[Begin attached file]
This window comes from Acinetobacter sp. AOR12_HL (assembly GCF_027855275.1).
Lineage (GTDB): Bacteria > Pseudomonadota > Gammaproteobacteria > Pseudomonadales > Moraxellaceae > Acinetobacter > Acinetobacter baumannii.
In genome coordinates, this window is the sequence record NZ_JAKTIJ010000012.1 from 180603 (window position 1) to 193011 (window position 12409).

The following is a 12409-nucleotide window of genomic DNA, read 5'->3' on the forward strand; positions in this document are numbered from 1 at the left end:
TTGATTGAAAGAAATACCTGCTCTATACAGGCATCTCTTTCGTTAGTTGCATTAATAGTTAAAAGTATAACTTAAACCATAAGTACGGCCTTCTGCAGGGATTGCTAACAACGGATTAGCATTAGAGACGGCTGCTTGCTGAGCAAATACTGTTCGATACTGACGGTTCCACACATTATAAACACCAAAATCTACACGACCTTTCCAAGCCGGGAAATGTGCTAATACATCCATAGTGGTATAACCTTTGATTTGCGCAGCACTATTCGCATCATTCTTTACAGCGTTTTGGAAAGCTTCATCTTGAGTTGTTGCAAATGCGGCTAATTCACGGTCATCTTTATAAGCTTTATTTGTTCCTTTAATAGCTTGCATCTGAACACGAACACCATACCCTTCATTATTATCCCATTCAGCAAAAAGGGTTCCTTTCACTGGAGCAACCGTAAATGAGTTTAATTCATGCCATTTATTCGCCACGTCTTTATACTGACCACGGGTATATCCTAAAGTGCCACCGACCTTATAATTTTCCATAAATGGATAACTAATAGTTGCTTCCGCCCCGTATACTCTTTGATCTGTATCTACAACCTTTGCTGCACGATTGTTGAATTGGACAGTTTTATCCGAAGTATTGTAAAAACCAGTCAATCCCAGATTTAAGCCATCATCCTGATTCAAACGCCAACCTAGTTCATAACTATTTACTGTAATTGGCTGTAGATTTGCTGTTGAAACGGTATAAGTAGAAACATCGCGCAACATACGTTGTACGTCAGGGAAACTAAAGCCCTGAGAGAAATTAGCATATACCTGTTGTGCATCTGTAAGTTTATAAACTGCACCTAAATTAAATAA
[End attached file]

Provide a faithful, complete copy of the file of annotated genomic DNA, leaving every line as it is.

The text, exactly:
This window comes from Acinetobacter sp. AOR12_HL (assembly GCF_027855275.1).
Lineage (GTDB): Bacteria > Pseudomonadota > Gammaproteobacteria > Pseudomonadales > Moraxellaceae > Acinetobacter > Acinetobacter baumannii.
In genome coordinates, this window is the sequence record NZ_JAKTIJ010000012.1 from 180603 (window position 1) to 193011 (window position 12409).

The following is a 12409-nucleotide window of genomic DNA, read 5'->3' on the forward strand; positions in this document are numbered from 1 at the left end:
TTGATTGAAAGAAATACCTGCTCTATACAGGCATCTCTTTCGTTAGTTGCATTAATAGTTAAAAGTATAACTTAAACCATAAGTACGGCCTTCTGCAGGGATTGCTAACAACGGATTAGCATTAGAGACGGCTGCTTGCTGAGCAAATACTGTTCGATACTGACGGTTCCACACATTATAAACACCAAAATCTACACGACCTTTCCAAGCCGGGAAATGTGCTAATACATCCATAGTGGTATAACCTTTGATTTGCGCAGCACTATTCGCATCATTCTTTACAGCGTTTTGGAAAGCTTCATCTTGAGTTGTTGCAAATGCGGCTAATTCACGGTCATCTTTATAAGCTTTATTTGTTCCTTTAATAGCTTGCATCTGAACACGAACACCATACCCTTCATTATTATCCCATTCAGCAAAAAGGGTTCCTTTCACTGGAGCAACCGTAAATGAGTTTAATTCATGCCATTTATTCGCCACGTCTTTATACTGACCACGGGTATATCCTAAAGTGCCACCGACCTTATAATTTTCCATAAATGGATAACTAATAGTTGCTTCCGCCCCGTATACTCTTTGATCTGTATCTACAACCTTTGCTGCACGATTGTTGAATTGGACAGTTTTATCCGAAGTATTGTAAAAACCAGTCAATCCCAGATTTAAGCCATCATCCTGATTCAAACGCCAACCTAGTTCATAACTATTTACTGTAATTGGCTGTAGATTTGCTGTTGAAACGGTATAAGTAGAAACATCGCGCAACATACGTTGTACGTCAGGGAAACTAAAGCCCTGAGAGAAATTAGCATATACCTGTTGTGCATCTGTAAGTTTATAAACTGCACCTAAATTAAATAA